# Eigen values of $A. \operatorname{adj}(A)$ where $\operatorname{adj}(A)$ is adjoint matrix of A are real

Eigen values of $A\cdot\operatorname{adj}(A)$ where $\operatorname{adj}(A)$ is the adjoint matrix of a non-singular matrix A are real.

This is a question asked in an exam. I have a doubt that info is incomplete.

Let $lambda$ be eigenvalue of A such that $Ax=\lambda x$

This gives,

$A \cdot\operatorname{adj}(A) x = |A| x$ as $\operatorname{adj}(A) = \frac{A^{-1}}{|A|}$

Let $B = A\cdot\operatorname{adj}(A)$ then $B$ is hermitian only if $B^{\theta} = B$. It means

B = $A\cdot\operatorname{adj}(A) = |A|I$, For $B^{\theta} = B$, $|A|$ has to be real. Only then $B=A\cdot\operatorname{adj}(A)$ is hermitian, which means given matrix has eigen values. But in exam I assumed this condition that $|A|$ is real. But is there any way to do this without assuming it as real.

• @amd corrected. Pls check now – Magneto Aug 22 '18 at 20:03
• Are you sure adj means adjugate and not adjoint (i.e. conjugate transpose)? – Ian Aug 22 '18 at 20:14

I am not sure whether you mean "adjoint" or "adjugate". (1) Assume you mean "adjoint". Then if $A{\rm adj}(A)x=\lambda x$, we can write $$\lambda \left<x,x\right> =\left<x, A{\rm adj}(A)x\right>=\left<Ax, Ax \right>,$$ where $\left<\cdot,\cdot\right>$ is a Hermitian scalar product. As $\left<x,x\right>>0$ and $\left<Ax, Ax \right>\ge 0$ , $\lambda$ is real and nonnegative.

(2) Assume you mean "adjugate". Then $A{\rm adj}(A) = (\det A)I$, where $I$ is the identity matrix. Clearly the only eigenvalue is $\det A$. This has no reason to be real unless $A$ is real.

• madam in my text book, adjoint matrix is given as adjugate matrix in ur explanation. If it is complex conjugate everything goes straightforward. Wiki also says adjoint or some times adjugate. Can u pls elaborate? – Magneto Aug 22 '18 at 21:26
• @kusuma pls see here -- nptel.ac.in/courses/122104018/node29.html – Magneto Aug 23 '18 at 5:37
• Oh, I see. Your text is using slightly older terminology. The word "adjoint" also sometimes means what I called the "adjugate", but this is not common in recent publications. See also en.m.wikipedia.org/wiki/Adjugate_matrix (the introduction mentions different terminology). – Kusma Aug 23 '18 at 5:52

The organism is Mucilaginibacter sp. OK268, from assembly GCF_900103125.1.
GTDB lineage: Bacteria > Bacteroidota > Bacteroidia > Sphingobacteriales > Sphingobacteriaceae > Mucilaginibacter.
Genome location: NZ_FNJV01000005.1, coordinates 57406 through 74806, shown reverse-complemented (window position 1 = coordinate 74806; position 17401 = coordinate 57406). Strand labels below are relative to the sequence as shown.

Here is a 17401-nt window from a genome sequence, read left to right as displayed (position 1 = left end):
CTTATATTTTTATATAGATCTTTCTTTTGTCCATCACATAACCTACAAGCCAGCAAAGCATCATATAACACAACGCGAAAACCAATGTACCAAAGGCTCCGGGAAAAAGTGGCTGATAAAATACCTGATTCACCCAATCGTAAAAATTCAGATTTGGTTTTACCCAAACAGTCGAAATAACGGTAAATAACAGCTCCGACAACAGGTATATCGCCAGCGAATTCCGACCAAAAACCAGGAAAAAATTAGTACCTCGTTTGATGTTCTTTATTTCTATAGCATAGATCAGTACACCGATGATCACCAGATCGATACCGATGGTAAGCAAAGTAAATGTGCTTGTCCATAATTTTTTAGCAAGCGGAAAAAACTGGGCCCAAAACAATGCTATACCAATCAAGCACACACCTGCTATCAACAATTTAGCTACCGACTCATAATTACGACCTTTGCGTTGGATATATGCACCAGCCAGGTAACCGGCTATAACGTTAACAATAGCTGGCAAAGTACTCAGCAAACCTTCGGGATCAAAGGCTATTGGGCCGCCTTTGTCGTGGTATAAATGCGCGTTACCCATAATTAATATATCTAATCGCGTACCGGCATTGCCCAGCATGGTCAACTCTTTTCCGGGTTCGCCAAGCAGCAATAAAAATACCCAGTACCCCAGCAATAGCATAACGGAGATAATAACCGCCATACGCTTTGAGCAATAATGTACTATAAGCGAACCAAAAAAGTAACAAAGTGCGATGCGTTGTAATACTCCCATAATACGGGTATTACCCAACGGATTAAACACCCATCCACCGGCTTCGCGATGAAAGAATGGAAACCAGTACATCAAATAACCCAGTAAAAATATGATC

If adj denotes the adjugate, then $$A\operatorname{adj}A=(\det A)I$$ (with $I$ the suitable identity matrix) is diagonal, so its only eigenvalue is $(\det A)$.

If $A$ is supposed to be a complex matrix, its determinant may be not real.

Your exercise is probably about $AA^*$, where $A^*$ is the adjoint of $A$, that is, the conjugate transpose. Since $AA^*$ is Hermitian, the eigenvalues are surely real.

Indeed, if $B=B^*$ (that is, $B$ is Hermitian) and $\lambda$ is an eigenvalue of $B$, then $Bv=\lambda v$ for some column vector $v\ne0$. Then $$v^*Bv=v^*(\lambda v)=\lambda(v^*v)$$ On the other hand, $$v^*Bv=v^*B^*v=(Bv)^*v=(\lambda v)^*v=\bar{\lambda}v^*v$$ Since $v^*v\ne0$, we conclude $\lambda=\bar{\lambda}$ is real.

• Sir in my text book, adjoint matrix is given as adjugate matrix in ur explanation. If it is complex conjugate everything goes straightforward. Wiki also says adjoint or some times adjugate. Can u pls elaborate? – Magneto Aug 22 '18 at 21:26
• @Magneto What language is the book written in? – egreg Aug 22 '18 at 21:37
• english......... – Magneto Aug 23 '18 at 4:31
• nptel.ac.in/courses/122104018/node29.html Pls see this here. – Magneto Aug 23 '18 at 5:36
• @Magneto The page call adjoint what's commonly called adjugate. The product $A\operatorname{adj}(A)$ is always a diagonal matrix, where the diagonal has entries equal to $\det A$; so its only eigenvalue is $\det A$. The exercise makes little sense if this adjoint/adjugate is used; more significant, as I said, is to consider the adjoint also called Hermitian transpose. – egreg Aug 23 '18 at 8:06